Food scarcity and malnutrition, exacerbated by climate change, could result in a half a million extra deaths by 2050.
Research published in the medical journal The Lancet, in early March, indicates that fewer fruits and vegetables would be available due to climate change, and that will increase rates of heart disease, stroke and cancer. Three-quarters of the projected extra deaths will be in China and India.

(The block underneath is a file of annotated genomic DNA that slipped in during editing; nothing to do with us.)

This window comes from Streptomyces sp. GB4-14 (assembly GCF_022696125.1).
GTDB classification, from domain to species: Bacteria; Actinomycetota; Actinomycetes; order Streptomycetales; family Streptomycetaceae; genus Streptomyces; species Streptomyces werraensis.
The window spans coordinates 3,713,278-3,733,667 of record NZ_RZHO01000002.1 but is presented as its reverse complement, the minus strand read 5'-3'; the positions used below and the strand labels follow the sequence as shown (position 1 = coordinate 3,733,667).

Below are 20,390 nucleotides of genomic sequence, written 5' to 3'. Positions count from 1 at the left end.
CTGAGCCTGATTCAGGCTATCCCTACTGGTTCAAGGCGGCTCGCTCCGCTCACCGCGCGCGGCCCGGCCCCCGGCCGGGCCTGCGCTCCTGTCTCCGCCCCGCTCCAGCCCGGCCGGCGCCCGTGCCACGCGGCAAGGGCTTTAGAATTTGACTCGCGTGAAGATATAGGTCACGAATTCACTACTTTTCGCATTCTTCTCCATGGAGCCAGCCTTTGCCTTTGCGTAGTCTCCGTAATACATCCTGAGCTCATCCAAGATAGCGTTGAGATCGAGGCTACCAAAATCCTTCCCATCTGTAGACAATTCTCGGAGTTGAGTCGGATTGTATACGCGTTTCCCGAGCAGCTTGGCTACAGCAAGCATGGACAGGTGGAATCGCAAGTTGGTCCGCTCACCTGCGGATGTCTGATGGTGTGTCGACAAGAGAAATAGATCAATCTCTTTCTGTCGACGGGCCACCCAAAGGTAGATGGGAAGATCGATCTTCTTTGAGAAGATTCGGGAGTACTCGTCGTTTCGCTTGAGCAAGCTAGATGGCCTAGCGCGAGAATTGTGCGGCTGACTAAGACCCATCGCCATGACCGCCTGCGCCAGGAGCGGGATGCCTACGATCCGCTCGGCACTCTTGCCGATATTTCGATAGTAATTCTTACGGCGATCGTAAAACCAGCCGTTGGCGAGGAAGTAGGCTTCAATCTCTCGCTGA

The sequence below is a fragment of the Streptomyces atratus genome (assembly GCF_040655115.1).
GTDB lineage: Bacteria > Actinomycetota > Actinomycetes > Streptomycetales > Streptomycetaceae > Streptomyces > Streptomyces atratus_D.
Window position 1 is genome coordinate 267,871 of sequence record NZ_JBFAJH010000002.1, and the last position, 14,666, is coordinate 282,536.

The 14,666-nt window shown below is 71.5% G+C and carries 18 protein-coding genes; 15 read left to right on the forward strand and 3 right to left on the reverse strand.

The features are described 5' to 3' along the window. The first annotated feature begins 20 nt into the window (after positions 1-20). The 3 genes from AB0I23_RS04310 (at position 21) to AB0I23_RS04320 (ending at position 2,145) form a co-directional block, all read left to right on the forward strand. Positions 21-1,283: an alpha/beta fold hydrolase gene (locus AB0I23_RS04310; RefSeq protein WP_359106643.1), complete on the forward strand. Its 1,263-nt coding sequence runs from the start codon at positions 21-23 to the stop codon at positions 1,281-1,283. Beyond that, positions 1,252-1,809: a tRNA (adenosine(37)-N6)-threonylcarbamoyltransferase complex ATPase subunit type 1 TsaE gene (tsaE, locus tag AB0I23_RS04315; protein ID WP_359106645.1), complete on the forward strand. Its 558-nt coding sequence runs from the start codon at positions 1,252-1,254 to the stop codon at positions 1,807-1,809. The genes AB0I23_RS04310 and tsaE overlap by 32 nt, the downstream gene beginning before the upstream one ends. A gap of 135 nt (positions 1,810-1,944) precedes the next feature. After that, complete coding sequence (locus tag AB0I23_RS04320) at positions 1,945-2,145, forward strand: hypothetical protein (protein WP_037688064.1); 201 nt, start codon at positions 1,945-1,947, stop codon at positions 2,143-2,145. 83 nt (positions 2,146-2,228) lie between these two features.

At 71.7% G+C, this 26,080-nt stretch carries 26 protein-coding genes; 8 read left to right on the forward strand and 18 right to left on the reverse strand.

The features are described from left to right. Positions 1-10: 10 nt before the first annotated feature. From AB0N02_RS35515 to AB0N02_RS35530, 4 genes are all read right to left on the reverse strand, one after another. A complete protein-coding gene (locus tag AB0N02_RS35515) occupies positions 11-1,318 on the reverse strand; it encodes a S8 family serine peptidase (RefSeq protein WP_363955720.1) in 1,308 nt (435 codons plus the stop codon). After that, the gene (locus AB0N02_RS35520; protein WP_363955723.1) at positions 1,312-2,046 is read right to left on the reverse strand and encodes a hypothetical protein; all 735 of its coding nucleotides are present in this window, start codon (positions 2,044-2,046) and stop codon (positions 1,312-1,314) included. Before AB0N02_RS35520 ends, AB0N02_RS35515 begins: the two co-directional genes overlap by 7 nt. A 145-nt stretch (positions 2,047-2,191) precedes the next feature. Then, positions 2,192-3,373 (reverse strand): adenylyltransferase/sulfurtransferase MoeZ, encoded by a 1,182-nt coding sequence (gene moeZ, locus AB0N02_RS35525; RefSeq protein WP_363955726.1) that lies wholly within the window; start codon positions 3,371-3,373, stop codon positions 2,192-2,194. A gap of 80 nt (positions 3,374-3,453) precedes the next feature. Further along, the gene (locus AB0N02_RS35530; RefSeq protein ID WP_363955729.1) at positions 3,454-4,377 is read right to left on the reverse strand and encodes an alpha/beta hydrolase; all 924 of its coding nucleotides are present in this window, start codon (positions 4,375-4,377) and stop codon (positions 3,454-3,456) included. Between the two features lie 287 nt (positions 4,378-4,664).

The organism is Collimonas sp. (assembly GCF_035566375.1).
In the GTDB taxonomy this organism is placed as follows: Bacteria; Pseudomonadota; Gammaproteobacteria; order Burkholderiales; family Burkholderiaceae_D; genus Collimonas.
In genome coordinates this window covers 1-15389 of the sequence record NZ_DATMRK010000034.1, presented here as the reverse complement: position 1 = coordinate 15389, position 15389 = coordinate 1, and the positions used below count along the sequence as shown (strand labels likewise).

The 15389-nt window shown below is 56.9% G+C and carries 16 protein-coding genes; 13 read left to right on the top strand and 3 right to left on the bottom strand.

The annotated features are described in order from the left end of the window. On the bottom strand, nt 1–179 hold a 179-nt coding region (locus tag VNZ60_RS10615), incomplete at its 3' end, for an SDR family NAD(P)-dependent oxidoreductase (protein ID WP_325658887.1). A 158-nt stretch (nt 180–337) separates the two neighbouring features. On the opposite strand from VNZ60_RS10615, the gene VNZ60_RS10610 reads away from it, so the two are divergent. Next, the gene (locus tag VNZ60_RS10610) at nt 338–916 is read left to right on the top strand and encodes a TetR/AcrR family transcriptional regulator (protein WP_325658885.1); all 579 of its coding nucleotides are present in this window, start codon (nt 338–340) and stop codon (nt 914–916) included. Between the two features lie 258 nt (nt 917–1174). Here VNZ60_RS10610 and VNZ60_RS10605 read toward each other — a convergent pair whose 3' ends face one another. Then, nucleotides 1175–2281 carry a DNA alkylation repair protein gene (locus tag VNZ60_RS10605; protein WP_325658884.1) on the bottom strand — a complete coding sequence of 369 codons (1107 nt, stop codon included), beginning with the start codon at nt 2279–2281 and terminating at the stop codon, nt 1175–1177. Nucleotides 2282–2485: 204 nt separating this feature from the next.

Unless action is taken to reduce greenhouse gas emissions, fruit and vegetables available to people in 2050 will shrink by 4 per cent, the calories available by 3 per cent, and the red and processed meat by 0.7 per cent.
The 500,000 figure by 2050 is a middle of the road scenario compared with a world without climate change, the study says.
Climate change has already been called the biggest global health crisis of our times because of floods, droughts and increased risk of infectious diseases.
Experts warn that changes to diet beyond 2050 could be even greater.